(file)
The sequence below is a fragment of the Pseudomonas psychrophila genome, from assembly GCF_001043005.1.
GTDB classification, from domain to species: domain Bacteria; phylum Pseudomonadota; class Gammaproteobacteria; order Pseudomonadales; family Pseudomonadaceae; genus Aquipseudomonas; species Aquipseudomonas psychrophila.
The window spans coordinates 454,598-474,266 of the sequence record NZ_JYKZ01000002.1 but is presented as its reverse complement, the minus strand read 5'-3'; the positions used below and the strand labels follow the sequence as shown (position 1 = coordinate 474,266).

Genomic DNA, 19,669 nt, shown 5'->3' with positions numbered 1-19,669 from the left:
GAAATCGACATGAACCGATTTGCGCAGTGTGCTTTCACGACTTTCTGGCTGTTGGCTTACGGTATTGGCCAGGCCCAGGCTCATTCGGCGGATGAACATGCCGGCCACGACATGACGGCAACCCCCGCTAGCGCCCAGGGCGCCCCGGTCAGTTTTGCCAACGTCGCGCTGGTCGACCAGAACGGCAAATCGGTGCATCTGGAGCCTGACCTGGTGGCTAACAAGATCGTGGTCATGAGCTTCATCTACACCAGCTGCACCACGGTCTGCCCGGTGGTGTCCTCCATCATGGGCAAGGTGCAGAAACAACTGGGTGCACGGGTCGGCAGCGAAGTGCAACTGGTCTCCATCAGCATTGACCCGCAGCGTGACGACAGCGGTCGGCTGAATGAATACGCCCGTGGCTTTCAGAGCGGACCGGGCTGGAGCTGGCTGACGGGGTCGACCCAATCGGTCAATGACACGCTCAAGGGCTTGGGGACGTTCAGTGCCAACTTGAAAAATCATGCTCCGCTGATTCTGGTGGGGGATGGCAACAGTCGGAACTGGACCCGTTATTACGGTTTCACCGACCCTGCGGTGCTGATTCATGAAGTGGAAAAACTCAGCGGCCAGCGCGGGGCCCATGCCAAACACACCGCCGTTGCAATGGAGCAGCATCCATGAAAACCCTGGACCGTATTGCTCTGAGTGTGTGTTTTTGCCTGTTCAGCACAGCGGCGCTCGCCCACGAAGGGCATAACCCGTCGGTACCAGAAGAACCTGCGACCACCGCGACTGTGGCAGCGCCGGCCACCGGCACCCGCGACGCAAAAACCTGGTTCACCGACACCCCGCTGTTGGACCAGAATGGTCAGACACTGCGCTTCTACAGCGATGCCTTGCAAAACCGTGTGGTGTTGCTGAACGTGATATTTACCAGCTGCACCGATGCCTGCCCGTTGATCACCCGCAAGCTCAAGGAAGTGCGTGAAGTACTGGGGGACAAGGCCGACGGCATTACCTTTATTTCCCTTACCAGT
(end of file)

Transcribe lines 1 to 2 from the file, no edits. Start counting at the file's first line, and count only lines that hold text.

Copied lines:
The sequence below is a fragment of the Pseudomonas psychrophila genome, from assembly GCF_001043005.1.
GTDB classification, from domain to species: domain Bacteria; phylum Pseudomonadota; class Gammaproteobacteria; order Pseudomonadales; family Pseudomonadaceae; genus Aquipseudomonas; species Aquipseudomonas psychrophila.